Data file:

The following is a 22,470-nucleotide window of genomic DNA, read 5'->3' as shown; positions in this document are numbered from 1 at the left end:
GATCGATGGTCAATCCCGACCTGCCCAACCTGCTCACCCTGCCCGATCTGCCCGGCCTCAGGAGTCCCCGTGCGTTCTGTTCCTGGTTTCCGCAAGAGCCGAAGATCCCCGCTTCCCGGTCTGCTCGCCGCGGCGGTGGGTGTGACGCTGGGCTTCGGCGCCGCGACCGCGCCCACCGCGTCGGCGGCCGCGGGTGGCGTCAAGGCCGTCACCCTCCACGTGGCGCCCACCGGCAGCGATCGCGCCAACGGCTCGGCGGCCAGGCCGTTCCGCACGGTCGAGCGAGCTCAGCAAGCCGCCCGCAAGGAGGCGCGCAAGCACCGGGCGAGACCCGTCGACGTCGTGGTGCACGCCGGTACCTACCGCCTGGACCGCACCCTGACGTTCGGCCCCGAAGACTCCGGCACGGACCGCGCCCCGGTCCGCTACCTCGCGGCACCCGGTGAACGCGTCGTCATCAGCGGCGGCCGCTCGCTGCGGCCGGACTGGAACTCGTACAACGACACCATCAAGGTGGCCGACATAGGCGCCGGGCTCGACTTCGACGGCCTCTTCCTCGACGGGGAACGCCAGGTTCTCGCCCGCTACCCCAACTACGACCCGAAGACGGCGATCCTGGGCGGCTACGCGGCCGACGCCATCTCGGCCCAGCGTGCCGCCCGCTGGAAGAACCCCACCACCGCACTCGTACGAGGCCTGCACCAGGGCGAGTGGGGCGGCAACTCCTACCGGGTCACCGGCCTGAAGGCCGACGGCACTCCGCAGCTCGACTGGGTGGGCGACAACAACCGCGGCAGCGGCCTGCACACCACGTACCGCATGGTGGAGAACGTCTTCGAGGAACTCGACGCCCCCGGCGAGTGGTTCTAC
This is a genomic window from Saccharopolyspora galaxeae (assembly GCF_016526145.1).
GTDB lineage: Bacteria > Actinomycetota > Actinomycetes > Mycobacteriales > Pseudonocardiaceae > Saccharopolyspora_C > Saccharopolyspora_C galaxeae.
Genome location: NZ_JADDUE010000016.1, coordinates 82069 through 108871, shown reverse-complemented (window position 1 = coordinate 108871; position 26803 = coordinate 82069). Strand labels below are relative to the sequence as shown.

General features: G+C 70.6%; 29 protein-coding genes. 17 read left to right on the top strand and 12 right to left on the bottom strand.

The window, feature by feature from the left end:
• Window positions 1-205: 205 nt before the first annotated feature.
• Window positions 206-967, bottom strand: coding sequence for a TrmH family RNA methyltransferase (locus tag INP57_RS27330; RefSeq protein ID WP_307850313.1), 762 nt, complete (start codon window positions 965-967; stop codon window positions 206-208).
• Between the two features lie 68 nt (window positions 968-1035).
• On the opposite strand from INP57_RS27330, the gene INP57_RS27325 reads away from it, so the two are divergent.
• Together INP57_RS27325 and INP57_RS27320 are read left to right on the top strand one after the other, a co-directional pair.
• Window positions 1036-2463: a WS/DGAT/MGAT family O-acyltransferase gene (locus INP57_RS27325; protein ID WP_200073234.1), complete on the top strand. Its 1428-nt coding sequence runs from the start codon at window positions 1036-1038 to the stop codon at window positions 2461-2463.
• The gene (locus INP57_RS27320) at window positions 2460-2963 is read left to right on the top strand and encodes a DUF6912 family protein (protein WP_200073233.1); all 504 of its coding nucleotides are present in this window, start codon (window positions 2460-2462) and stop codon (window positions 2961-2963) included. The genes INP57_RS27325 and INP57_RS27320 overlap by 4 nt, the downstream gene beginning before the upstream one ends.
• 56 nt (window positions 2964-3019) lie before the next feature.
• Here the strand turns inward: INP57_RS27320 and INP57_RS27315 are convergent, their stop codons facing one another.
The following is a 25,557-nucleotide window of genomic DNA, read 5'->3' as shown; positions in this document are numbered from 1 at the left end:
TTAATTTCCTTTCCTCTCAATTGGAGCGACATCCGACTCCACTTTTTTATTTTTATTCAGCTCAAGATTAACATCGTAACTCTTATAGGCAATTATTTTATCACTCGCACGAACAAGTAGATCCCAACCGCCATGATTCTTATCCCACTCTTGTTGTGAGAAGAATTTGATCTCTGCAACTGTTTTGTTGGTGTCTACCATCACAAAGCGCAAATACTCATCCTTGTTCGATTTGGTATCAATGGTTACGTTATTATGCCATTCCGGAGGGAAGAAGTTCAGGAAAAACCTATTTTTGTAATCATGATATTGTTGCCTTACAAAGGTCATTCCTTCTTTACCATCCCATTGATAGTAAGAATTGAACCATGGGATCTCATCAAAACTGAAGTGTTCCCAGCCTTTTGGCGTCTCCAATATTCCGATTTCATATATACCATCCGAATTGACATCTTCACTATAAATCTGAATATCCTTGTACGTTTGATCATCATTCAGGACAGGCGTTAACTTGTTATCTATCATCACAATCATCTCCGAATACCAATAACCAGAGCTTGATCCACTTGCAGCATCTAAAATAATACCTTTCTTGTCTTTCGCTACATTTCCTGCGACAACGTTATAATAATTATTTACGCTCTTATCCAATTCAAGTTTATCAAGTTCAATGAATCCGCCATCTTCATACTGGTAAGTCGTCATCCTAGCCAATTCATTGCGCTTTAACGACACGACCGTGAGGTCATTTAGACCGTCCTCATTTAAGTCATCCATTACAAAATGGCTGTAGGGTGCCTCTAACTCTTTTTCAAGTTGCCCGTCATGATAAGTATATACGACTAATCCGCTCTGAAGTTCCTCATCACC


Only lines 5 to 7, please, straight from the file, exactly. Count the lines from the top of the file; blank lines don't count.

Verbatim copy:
Genome location: NZ_JADDUE010000016.1, coordinates 82069 through 108871, shown reverse-complemented (window position 1 = coordinate 108871; position 26803 = coordinate 82069). Strand labels below are relative to the sequence as shown.

General features: G+C 70.6%; 29 protein-coding genes. 17 read left to right on the top strand and 12 right to left on the bottom strand.

The window, feature by feature from the left end: